Hey there, time traveller!
This article was published 1/9/2013 (1334 days ago), so information in it may no longer be current.
VANCOUVER — There is almost no aspect of life that has not been fundamentally changed and re-ordered over the past 100 years through new technology and innovation. Think for instance, of how we communicate, travel, work, and even rest, and you’re hard pressed to find one aspect of life that has not been materially altered by technology.
Yet there is one significant aspect of society where very little has changed over the last century: education. It is the one area where a worker, in this case a teacher, from 1913 could be transported to 2013 and adapt quite easily to the modern world. For all intents and purposes, we educate our children in much the same way we did a century ago, in a one-size-fits-all manner. Specifically, most of our education system still relies on a teacher (or professor) formally instructing students in a classroom setting.
Technology is poised to change this by revolutionizing the learning process.
The development and quickly emerging technology of interactive adaptive software holds the potential to dramatically change how we think about and deliver education. Adaptive learning software tailors the learning experience to individual students in terms of both their strengths and weaknesses. This enables students to individually progress through material at a pace commensurate with their understanding and aptitude in a particular subject matter rather than the current situation where some students are left behind while others are bored because the lessons are delivered in a one-size-fits-all format.
The key to this individual education is the adaptive nature of the technology. As students work through problems, material, and even game-like simulations, the software monitors and assesses their answers and response times. It determines when students are ready to proceed to the next section and equally as important, when more time is needed on existing material.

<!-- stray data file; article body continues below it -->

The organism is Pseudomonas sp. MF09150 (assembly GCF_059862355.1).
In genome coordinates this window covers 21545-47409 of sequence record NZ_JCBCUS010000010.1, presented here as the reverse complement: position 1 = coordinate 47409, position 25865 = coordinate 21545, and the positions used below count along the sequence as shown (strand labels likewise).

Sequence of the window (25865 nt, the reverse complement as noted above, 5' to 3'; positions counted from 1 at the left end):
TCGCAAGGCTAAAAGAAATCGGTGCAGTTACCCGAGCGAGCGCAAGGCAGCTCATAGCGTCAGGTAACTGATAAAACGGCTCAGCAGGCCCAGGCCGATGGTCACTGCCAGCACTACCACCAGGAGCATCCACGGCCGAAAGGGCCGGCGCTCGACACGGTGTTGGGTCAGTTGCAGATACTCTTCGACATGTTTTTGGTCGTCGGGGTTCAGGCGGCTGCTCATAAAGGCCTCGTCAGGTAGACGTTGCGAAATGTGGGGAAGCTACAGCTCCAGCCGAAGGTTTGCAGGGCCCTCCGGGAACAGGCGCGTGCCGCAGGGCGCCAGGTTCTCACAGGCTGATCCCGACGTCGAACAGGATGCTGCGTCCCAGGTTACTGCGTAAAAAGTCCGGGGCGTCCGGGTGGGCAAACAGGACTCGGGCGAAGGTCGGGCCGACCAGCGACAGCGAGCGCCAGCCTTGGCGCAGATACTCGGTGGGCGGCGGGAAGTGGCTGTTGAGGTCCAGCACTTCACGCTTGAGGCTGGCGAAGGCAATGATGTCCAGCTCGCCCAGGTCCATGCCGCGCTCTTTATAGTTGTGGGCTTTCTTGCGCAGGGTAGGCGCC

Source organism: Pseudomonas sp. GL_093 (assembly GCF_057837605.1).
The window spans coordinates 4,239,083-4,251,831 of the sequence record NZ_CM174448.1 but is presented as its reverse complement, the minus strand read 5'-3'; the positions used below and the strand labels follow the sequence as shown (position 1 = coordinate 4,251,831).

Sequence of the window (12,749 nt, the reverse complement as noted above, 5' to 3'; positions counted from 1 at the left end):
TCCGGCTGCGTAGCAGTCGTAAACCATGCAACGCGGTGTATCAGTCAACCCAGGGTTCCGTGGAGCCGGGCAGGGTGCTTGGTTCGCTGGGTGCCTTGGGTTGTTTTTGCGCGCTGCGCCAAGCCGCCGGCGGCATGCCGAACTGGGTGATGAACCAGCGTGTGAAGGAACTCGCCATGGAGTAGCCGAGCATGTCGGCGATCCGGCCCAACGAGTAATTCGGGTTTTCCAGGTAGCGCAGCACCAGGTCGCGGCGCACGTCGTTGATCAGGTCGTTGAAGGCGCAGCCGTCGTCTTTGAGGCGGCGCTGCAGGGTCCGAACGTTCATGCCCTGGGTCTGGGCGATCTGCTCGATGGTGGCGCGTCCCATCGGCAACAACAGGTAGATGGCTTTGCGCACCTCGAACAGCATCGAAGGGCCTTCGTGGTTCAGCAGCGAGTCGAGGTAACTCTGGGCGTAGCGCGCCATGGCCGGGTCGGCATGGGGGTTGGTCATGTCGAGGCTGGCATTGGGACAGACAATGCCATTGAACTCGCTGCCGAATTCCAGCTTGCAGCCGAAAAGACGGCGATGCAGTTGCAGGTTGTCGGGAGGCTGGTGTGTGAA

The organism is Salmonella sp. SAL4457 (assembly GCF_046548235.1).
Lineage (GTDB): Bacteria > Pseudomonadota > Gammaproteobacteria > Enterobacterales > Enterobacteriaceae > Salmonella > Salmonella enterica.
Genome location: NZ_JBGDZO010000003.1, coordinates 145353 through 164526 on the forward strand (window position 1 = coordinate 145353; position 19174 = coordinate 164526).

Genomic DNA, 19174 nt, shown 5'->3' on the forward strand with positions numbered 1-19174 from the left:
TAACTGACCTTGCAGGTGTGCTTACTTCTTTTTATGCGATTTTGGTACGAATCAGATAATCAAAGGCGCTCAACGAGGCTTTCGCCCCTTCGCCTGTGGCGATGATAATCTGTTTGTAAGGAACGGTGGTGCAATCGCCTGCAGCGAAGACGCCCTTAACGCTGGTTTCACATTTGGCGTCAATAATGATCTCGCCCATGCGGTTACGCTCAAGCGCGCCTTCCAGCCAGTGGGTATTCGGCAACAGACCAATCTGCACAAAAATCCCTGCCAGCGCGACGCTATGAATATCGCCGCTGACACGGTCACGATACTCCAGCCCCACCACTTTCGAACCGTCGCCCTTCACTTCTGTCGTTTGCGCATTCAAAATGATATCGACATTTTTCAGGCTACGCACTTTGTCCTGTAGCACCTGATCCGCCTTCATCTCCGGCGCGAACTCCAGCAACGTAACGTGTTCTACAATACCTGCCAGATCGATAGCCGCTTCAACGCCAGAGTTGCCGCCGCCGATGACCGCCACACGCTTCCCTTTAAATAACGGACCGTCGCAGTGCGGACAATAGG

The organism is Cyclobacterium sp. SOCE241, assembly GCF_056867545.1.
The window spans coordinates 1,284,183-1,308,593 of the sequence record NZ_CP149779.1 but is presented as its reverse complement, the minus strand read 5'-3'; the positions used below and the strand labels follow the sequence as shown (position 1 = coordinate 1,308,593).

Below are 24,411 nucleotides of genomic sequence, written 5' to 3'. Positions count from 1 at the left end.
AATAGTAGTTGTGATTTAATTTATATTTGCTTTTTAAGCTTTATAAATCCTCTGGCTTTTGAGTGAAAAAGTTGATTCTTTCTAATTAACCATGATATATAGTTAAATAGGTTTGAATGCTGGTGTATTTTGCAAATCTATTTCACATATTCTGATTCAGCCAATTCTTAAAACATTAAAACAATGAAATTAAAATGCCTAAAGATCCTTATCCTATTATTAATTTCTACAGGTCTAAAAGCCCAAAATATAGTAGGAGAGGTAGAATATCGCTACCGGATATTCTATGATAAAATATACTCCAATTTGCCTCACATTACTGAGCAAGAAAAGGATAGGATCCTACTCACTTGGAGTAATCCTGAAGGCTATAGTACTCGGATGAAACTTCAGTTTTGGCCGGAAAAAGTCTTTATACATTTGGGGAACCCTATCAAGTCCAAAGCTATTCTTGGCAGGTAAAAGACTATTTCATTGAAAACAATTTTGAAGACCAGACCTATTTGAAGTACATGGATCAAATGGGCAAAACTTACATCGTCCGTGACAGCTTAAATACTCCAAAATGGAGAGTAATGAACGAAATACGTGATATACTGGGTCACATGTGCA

In addition, such systems constantly provide teachers with real-time results for each student. This allows teachers to more frequently monitor how students are progressing and intervene when needed. It allows teachers to become more effective individual coaches for students.
Using such technology, teachers can now engage their students in a more personalized, individual manner rather than the traditional, one-size-fits-all approach.
Such technology is not simply a theoretical exercise. There are a host of real world examples of innovative educators and schools employing such technology to improve education for students.
One of the best known is the Khan Academy in the United States. Students using this system review lessons and material through online videos outside of the classroom and then engage with teachers on the materials in the classroom. This approach is meant to focus in-class time on areas where students need assistance.
The use of this technology is likely to expand in the U.S. as the Bill and Melinda Gates Foundation have announced tens of millions of dollars in grants to support similar technologies across the United States.
Recently, McGraw-Hill Education brought this cutting edge technology to Canada with SmartBook. These first of their kind adaptive E-books are able to modify material and questions based on student responses.
There are hurdles to this new technology, however, not the least of which is a better understanding of its potential and how best to employ it in the education system. Hopefully these questions will be answered as more and more educators experiment with different adaptive learning technologies.
There are also practical barriers. Many teachers remain opposed to such technology simply as a function of the degree to which it can change the status quo. School boards and provincial governments also need to better understand the possibility of such technology and begin implementing policies that allow for experimentation and reform rather than protecting the status quo.
We very well may be at the cusp of a revolution in education based on technological change. Preliminary indications are that emerging technologies can markedly improve many of the problems observed in education. While challenges and barriers remain, understanding the potential of this new technology is paramount to secure policies that facilitate experimentation and innovation in education. The possibility of vastly improving education through new technology, as has been observed in so many other aspects of life, is real and immediate.
Jason Clemens and Frazier Fathers are co-authors of Education and Technology: A Primer, available at www.fraserinstitute.org.